I got on a flight to Chicago last week with two books in my bag. That's what I do on planes. Unlike many of my traveling companions, I can't sleep on a plane. I'm really not into games on my phone or watching video content. Most of the time, the people I'm seated next to are reading their own books, playing games or napping. I once flew 15 hours to Africa seated next to a lady who slept the entire flight. She apparently took a sleeping pill and had the bladder of a camel.
I settled into my seat for the two-hour flight, noticing my seatmate was reading her own book. I got out my book and started reading. Through the drink and snack service, my seatmate remained immersed in her book.
About an hour into the flight she got tired of reading and wanted conversation. I signaled that I was doing important reading and couldn't be distracted. She sought to engage our other row-mate, but he had earplugs in, eyes dialed into the screen of an iPhone.
She turned to me and began asking questions, ignoring my subtle hints that I was busy. Why was I going to Chicago? What kind of conference? Where would it be held? What did I do for a living?
One of the reasons I don't like conversations on planes is once people discover I'm a pastor, the conversation can get weird. Sometimes people start telling me how religious they are, or they begin to tell me everything wrong with the church, or they tell me why they don't believe in God (I believe that if the plane spiraled out of control, they might be quick converts). This lady, however, didn't really react to me being a pastor, other than mentioning she was Catholic. She had recently moved from Chicago to Florida because, she said, the winters were much better. I told her I understood. The great American writer Lewis Grizzard said Chicago has two seasons: winter and Fourth of July.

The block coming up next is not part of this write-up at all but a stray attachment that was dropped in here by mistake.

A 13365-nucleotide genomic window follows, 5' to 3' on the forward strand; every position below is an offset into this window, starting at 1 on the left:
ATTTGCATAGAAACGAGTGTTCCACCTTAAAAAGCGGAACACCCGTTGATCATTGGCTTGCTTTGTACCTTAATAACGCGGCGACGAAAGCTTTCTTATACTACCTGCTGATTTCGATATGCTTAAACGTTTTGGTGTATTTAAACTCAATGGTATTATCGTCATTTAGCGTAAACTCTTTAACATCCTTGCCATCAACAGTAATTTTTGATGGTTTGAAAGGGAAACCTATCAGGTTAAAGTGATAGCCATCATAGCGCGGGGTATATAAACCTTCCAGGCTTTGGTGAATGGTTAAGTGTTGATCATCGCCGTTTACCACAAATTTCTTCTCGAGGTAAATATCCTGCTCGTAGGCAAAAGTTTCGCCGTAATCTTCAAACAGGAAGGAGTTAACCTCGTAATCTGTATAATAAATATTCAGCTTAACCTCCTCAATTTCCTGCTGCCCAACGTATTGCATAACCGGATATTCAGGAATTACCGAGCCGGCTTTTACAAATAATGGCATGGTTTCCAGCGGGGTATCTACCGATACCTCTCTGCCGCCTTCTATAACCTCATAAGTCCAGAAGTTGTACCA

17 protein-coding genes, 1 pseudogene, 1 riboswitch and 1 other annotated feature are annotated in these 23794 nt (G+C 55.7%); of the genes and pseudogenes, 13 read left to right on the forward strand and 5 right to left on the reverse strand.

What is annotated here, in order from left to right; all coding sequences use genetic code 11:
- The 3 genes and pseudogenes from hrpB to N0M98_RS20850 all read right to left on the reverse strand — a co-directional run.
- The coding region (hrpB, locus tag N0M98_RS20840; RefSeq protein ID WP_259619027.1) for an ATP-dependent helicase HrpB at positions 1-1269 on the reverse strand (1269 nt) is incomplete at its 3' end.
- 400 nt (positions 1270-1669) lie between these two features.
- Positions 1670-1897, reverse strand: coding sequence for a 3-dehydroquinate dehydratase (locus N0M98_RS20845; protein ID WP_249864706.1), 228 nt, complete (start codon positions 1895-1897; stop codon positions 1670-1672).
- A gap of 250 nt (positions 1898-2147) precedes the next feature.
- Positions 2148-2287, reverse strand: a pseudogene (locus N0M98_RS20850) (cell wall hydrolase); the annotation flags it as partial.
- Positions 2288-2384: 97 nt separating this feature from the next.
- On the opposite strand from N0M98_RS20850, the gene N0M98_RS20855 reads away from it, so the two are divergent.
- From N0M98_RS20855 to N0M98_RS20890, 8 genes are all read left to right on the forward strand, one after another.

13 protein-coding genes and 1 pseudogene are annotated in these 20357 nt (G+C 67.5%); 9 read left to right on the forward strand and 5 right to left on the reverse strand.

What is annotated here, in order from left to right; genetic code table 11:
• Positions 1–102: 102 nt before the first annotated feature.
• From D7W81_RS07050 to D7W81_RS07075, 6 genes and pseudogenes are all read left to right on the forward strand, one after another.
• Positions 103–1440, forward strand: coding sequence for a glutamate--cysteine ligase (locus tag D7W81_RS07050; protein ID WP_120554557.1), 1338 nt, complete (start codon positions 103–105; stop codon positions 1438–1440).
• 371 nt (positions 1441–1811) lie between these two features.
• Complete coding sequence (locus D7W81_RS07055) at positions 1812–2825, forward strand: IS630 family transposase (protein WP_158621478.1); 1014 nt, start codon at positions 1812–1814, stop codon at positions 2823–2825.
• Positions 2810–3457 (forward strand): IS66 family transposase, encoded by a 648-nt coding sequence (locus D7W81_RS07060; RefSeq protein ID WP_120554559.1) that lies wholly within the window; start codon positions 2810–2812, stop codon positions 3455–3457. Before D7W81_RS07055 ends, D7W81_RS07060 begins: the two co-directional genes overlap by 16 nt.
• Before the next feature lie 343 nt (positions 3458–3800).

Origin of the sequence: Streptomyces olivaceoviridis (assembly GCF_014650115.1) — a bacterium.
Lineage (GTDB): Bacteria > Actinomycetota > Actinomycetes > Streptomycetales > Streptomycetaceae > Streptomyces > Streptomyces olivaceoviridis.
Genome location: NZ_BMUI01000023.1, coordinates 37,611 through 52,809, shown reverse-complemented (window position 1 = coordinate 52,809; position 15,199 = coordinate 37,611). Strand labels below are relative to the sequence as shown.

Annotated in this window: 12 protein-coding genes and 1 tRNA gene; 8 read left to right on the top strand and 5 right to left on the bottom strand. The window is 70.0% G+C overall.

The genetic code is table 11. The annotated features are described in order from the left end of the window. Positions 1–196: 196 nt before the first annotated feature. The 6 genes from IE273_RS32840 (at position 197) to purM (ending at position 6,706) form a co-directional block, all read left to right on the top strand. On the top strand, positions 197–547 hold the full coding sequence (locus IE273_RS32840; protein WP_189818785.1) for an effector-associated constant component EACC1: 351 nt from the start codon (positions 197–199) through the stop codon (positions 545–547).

I asked her what was taking her to Chicago. Her face lit up. It all began, she said, in 1979. I've learned when people begin an answer with a date 40 years in the past, I'm in for a long story.
She told me that in 1979 she went to her first Dan Fogelberg concert. For those of you who missed the 1970s and 1980s, Fogelberg was part of the acoustic pushback to techno-pop and disco. He recorded hits like "The Leader of the Band," "Same Old Lang Syne" and "Run for Roses." Fogelberg's music touched her deeply, and she saw him eight or nine more times in concert. When Fogelberg developed prostate cancer and did a farewell concert, she and her sister bought expensive tickets and made the trip to hear him one last time.
After his death in 2007, a tribute fan group formed. She was one of the first members. Each year they would meet at a site that was connected to Fogelberg. One year they went to his house in Maine. Another year they went to Peoria, where the lyrics of his songs were carved into stones along the river. They had danced in the streets of Pagosa Springs, Colorado, with Jean, Fogelberg's wife, to benefit prostate cancer research. Another year, they had a concert where Dan Fogelberg impersonators sang his songs. Apparently, there is a whole Dan Fogelberg subculture I knew nothing about. With the passion of a Clemson football fan, she told me how wonderful each gathering was and how hearing Fogelberg's songs with fellow devotees inspired her.
She and her sister were on their way to Danville, Illinois, for another Fogelberg gathering, celebrating some connection he had with that town.
About this time, the wheels of the plane squealed, announcing our arrival in Chicago. My new friend was not deterred. She continued to tell me about her favorite Fogelberg songs and share Fogelberg memories. The rows ahead of us were emptying. I told her I enjoyed talking to her (listening, really) and wished her well. Her face beamed as she wished me a good time in Chicago, obviously thrilled she could share the good news of Fogelberg with someone.
As I trudged up the concourse, I couldn't help but think about her passion for Fogelberg. At times she spoke as a woman who attended church regularly, who had a faith connection with God. But it was plain that her passion was not for Jesus, it was for Fogelberg. For her, Fogelberg was an obsession.
I admit I felt a little judgmental. She should be more passionate about Jesus than Dan Fogelberg. Then I heard a whisper from the Holy Spirit: "You didn't say one word to her about Jesus. Are you as passionate about Jesus as she is about Dan Fogelberg?"
Clay Smith is the lead pastor of Alice Drive Baptist Church in Sumter.
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